Has the Forefathers got those juices flowing and given you the urge to write any new material?
Not yet. I do have some new stuff I wrote before which was for a possible new Gaolers album and I also started writing an instrumental album but with no real chance of the Gaolers playing again I gave up.

What made you choose “Love Me Lies” as the first single to be released by Graham Day and the Forefathers?
No real reason actually. We recorded the whole set of backing tracks live and when it came to choosing one for a single I just felt drawn to that song.

I assumed it was because you were unhappy with the original on Thewisermiserdemelza. I love that record but you’ve been very critical of it. Why?
Yes I hate Thewisermiserdemelza for lots of reasons. One is the real disappointment with the sound. We had Phil Chevron - rest his soul - as producer; it was the first time we’d had a producer and we had very different ideas about the album. Fair enough but it was our album so he should have listened to us. I’ve already said that at that time studio engineers would try to get you to sound modern and that’s the last thing we wanted. So from the outset we just fought against the engineer and producer. Some conflicts can result in a fiery, energetic battle which can get really good results. This one did the opposite. Secondly I hate the vocals. I just tried to put on some silly gruff voice which sounds completely false. Phil to his credit did try to get me to sing properly but I didn’t listen. It was my 20th birthday during the recording session and I was just pissed most of the time we were there. Lastly I just don’t like many of the songs on the album. I was clearly going through some kind of psychedelic ballad period and just don’t like it.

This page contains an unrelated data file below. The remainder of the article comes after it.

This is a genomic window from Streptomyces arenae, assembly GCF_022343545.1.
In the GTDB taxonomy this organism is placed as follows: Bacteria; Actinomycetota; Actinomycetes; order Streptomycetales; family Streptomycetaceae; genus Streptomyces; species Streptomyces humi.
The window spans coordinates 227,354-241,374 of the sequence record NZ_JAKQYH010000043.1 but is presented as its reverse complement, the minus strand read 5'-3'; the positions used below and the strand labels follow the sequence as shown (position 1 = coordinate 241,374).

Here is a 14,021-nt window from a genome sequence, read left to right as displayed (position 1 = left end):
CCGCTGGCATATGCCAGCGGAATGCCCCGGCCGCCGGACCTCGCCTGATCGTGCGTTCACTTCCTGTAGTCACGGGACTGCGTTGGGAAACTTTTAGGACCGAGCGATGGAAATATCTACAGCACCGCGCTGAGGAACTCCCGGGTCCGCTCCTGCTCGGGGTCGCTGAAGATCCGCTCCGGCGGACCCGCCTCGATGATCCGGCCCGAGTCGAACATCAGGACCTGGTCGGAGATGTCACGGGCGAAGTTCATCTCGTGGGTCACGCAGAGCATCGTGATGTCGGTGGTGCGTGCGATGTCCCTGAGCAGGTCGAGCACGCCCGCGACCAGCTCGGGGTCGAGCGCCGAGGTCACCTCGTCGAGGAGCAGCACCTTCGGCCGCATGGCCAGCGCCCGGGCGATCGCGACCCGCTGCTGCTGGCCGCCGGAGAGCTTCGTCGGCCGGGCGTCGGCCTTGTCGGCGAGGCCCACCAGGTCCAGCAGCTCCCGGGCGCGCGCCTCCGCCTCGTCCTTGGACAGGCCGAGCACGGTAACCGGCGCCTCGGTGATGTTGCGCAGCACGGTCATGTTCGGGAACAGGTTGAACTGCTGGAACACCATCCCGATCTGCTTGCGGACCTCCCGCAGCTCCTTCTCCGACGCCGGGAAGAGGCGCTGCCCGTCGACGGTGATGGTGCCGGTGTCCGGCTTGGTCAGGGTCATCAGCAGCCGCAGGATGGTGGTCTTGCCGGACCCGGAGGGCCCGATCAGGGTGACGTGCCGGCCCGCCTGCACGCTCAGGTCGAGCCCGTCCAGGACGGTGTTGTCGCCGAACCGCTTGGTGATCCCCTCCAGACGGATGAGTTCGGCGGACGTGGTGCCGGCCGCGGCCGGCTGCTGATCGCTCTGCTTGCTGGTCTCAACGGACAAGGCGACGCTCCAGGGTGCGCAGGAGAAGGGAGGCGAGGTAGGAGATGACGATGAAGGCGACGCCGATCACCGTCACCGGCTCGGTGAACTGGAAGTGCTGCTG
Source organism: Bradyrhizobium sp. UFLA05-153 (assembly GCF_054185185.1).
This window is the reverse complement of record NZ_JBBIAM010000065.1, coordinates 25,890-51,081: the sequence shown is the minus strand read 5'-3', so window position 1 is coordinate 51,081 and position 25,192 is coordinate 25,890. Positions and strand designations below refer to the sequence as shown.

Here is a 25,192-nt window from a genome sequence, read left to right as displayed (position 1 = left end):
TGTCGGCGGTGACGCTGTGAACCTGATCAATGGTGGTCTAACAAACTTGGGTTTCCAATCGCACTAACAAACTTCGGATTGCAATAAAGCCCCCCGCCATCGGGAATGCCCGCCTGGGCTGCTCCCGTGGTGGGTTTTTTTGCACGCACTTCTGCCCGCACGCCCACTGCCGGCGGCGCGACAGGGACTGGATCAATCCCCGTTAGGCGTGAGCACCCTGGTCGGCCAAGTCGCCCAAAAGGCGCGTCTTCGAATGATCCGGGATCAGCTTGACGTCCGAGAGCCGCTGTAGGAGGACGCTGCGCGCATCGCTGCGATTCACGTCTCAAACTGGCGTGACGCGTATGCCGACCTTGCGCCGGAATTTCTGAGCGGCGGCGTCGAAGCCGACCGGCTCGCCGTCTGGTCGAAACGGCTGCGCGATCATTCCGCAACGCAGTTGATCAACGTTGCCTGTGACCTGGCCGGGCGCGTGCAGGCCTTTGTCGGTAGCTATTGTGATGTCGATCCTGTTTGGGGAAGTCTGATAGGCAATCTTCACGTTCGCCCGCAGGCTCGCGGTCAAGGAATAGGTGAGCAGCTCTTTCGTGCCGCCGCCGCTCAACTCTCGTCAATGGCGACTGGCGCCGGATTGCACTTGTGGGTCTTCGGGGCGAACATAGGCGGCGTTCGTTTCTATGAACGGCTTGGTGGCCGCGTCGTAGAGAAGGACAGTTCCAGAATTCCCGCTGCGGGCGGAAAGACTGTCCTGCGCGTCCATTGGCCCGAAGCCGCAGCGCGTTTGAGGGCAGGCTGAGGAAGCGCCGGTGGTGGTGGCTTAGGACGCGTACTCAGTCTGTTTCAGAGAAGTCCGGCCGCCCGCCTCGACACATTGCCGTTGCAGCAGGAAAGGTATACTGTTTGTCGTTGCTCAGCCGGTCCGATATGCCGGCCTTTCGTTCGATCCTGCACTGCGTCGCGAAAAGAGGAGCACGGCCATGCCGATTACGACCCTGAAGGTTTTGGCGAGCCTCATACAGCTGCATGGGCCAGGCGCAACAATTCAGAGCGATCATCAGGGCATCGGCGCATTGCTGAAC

How has your taste in music changed/developed over the years? What do you listen to now that you wouldn’t have when you were starting out?
I don’t really listen to music that much as I know all my records inside out and I don’t like modern music. I’m cursed by the love of a certain type of recording sound and find it incredibly difficult to like anything if it doesn’t sound like that. I haven’t liked much music since the punk era; although the recording of punk music is really poor I guess I’ve forgiven it because that’s what I grew up with. 

What three records have left the most lasting impression on you and why?  
Piper At The Gates Of Dawn because Syd Barrett inspired my early guitar playing; The Pretty Things first album because it introduced me to blues, great singing and the ultimate sound of rock and roll; and the Kinks Kontroversy because it showed me how good songs can be.

If you had to pick three of your own albums to best represent your career which would they be and why?  
The Last Fourfathers because it’s the best and most representative Prisoners album; That Was Then And So Is This by the Solarflares because we were at our peak then, touring and loving it; and Triple Distilled by the Gaolers because it’s the best album I’ve ever made.
Graham Day & The Gaolers, 100 Club, 2008